Tuesday, October 6, 2015

What Kansas City Has That Portland Needs

Once called "cads," now just douches.
"KC wasn't good tonight, really, but any team with enough talent, or even just a reliable trick up their sleeve, can steal any game against the Timbers on a night when they don't score...”
I dropped that into the post reviewing the Portland Timbers road draw against Sporting Kansas City about a month back. Terrible sentence, obviously, but who knew how well it would serve to explain what went wrong Saturday night against KC? And yet there's something, for lack of a better word, fitting about the goal that decided Saturday’s game.

A couple little known facts: first, I have a particular fascination with two vintage national teams, one of them being the Hungarian National Team of the 1950s, the so-called Magic Magyars (or maybe "Mighty Magyars") who welcomed the English National Team back to the international game with a massive slap upside their over-inflated heads. That team has conditioned me to expect...perhaps more than I should from Hungarians players. Second, Liverpool is "my English team," or they were before I officially tied the knot with Major League Soccer all those years ago. That brief connection to Liverpool affects me in much the same way as the thing with Hungary. Basically, and whether rationally or not, put the words "Hungary" and "Liverpool" in the same sentence as any given player’s name and you have my attention.

So, Krisztian Nemeth: I am on record as coveting him, and since preseason, where he put in some visibly next-level performances. He's no Sebastian Giovinco, but it doesn't surprise me in the least that Nemeth has posted solid numbers as an MLS "rookie." Though One-hundred percent capable of making his own shot – and he produced a noteworthy Exhibit A Saturday night - it's more significant, in the end, that Nemeth does just about everything he needs to well and consistently. I smiled in spite of myself on watching Nemeth spin three Portland defenders on his way to scoring the game's lone goal (four, if you count Diego Chara twice, as seems fitting), because, yes, I do rate him that highly, even as I'm forced to wonder why all that "Hungary" and "Liverpool" has done less for his career than a half dozen months in the American Midwest. Yes, yes, the past informs the present, etc. Moving on...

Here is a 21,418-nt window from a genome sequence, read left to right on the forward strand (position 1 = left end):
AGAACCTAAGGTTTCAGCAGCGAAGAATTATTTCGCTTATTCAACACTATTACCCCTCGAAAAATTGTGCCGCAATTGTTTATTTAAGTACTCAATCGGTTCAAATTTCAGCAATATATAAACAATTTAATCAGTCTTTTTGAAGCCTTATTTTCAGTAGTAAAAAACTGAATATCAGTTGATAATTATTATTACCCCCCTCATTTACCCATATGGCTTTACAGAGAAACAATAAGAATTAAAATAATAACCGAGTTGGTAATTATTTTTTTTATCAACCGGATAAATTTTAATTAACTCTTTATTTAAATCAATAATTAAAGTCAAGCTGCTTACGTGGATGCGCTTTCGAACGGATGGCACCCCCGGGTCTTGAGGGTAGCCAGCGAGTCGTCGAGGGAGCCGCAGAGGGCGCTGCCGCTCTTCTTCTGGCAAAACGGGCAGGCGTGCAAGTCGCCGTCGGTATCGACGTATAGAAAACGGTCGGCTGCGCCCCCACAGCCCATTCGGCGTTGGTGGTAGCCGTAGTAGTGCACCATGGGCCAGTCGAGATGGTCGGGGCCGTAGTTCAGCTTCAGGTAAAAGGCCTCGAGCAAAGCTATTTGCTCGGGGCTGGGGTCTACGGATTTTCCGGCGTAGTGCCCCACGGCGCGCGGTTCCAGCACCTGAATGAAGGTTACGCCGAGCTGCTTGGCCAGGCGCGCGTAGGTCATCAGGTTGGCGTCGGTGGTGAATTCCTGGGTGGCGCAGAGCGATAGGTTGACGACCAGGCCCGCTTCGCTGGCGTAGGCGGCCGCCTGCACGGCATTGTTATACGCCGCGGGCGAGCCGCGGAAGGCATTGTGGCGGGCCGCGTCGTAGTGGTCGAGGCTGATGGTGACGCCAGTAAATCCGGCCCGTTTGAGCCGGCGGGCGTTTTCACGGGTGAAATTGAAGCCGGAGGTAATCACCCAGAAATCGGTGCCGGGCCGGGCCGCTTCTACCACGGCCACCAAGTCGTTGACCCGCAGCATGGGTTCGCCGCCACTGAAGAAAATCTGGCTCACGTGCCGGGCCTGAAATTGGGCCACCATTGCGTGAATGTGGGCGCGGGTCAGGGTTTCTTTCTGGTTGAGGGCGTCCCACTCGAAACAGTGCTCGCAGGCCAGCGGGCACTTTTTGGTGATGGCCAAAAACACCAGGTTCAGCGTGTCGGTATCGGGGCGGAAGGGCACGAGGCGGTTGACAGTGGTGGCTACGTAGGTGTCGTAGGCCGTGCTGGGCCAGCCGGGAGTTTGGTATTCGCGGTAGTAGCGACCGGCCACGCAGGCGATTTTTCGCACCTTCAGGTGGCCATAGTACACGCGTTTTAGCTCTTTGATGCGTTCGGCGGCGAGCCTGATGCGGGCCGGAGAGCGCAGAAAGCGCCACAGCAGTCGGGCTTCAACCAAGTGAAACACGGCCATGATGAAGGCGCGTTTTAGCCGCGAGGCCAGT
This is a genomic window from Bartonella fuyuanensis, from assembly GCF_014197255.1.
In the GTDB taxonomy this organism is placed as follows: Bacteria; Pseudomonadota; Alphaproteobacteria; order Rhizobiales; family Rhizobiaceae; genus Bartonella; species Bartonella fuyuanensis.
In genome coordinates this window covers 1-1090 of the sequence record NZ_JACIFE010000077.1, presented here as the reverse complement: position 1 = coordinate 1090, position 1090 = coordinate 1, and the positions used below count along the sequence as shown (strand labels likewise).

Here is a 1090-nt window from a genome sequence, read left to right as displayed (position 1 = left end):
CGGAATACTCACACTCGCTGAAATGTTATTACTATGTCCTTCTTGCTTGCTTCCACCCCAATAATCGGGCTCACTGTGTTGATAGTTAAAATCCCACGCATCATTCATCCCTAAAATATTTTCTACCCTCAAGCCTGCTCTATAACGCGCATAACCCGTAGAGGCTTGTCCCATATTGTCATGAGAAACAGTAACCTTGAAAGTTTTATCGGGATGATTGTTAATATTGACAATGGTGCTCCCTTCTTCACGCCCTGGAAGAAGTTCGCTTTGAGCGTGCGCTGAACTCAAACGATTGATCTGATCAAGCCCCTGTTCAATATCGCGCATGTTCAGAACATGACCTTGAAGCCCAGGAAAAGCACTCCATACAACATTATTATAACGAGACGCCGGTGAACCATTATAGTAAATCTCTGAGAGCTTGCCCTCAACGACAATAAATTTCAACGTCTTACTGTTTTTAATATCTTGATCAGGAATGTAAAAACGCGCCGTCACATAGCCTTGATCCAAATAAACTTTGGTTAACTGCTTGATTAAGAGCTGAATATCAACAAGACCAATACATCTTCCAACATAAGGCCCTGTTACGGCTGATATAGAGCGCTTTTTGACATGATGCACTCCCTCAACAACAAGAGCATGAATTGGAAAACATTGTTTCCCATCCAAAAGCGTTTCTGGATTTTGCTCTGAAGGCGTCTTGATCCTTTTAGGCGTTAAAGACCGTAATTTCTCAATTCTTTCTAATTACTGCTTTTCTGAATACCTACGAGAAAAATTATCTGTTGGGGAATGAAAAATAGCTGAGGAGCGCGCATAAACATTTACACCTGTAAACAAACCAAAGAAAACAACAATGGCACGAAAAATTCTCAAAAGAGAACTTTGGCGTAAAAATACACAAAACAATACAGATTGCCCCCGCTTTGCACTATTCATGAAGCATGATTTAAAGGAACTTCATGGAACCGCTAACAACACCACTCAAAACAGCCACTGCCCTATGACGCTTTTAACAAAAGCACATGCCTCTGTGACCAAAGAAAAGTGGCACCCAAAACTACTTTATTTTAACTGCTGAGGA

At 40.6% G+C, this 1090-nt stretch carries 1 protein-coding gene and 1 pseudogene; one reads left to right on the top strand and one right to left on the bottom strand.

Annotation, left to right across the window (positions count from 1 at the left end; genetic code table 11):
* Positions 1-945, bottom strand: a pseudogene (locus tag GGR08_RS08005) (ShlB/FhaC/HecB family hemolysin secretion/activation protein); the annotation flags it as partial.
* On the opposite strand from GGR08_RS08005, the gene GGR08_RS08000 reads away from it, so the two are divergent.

I lead with Nemeth (and, again, flirtatiously wink in his general direction; come to Portland, Krisztian, we have so much culture) to frame a key question: who is Portland's Nemeth? Who has Portland been able to look to this season with the ability and mindset to hoist the team onto his shoulders to lead, really lead, the charge on the opposition goal? There is no clear answer to that question. We have a couple candidates, true, but the way no answer leaps to mind is the sum of Portland's 2015 season.

In preparing this post, I went back and read (nearly) every post-game review I posted to this site this year. The Timbers are deep enough into the season by now to make sense of that sort of broad reassessment. Beyond learning (and, hopefully internalizing) just how all fucking over the place I can be (oh, my serial flip-flops over Fanendo Adi v. Maximiliano Urruti and "King" Liam Ridgewell v. "Prince" Nat Borchers; ugh, don't ask), no pattern fell into place quite like the one that absolutely every Timbers fan knows by now and can repeat like a mantra: Portland has a great defense, but they can't score. The maddening mystery at the heart of it: why?